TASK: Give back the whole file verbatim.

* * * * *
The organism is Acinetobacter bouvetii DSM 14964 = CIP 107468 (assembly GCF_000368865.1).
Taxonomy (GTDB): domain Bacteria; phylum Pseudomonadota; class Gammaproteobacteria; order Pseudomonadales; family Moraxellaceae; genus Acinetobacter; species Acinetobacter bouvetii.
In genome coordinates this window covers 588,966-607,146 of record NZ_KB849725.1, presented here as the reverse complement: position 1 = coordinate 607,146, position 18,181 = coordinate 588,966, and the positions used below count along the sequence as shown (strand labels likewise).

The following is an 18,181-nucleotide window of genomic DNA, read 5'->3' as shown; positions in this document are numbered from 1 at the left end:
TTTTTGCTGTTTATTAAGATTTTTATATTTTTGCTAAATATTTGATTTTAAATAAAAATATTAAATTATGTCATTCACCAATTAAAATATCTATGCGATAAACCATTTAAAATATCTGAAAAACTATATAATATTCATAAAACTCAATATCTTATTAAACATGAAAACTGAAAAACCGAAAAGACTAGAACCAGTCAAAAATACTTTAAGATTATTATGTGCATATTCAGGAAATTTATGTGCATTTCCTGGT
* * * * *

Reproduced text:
The organism is Acinetobacter bouvetii DSM 14964 = CIP 107468 (assembly GCF_000368865.1).
Taxonomy (GTDB): domain Bacteria; phylum Pseudomonadota; class Gammaproteobacteria; order Pseudomonadales; family Moraxellaceae; genus Acinetobacter; species Acinetobacter bouvetii.
In genome coordinates this window covers 588,966-607,146 of record NZ_KB849725.1, presented here as the reverse complement: position 1 = coordinate 607,146, position 18,181 = coordinate 588,966, and the positions used below count along the sequence as shown (strand labels likewise).

The following is an 18,181-nucleotide window of genomic DNA, read 5'->3' as shown; positions in this document are numbered from 1 at the left end:
TTTTTGCTGTTTATTAAGATTTTTATATTTTTGCTAAATATTTGATTTTAAATAAAAATATTAAATTATGTCATTCACCAATTAAAATATCTATGCGATAAACCATTTAAAATATCTGAAAAACTATATAATATTCATAAAACTCAATATCTTATTAAACATGAAAACTGAAAAACCGAAAAGACTAGAACCAGTCAAAAATACTTTAAGATTATTATGTGCATATTCAGGAAATTTATGTGCATTTCCTGGT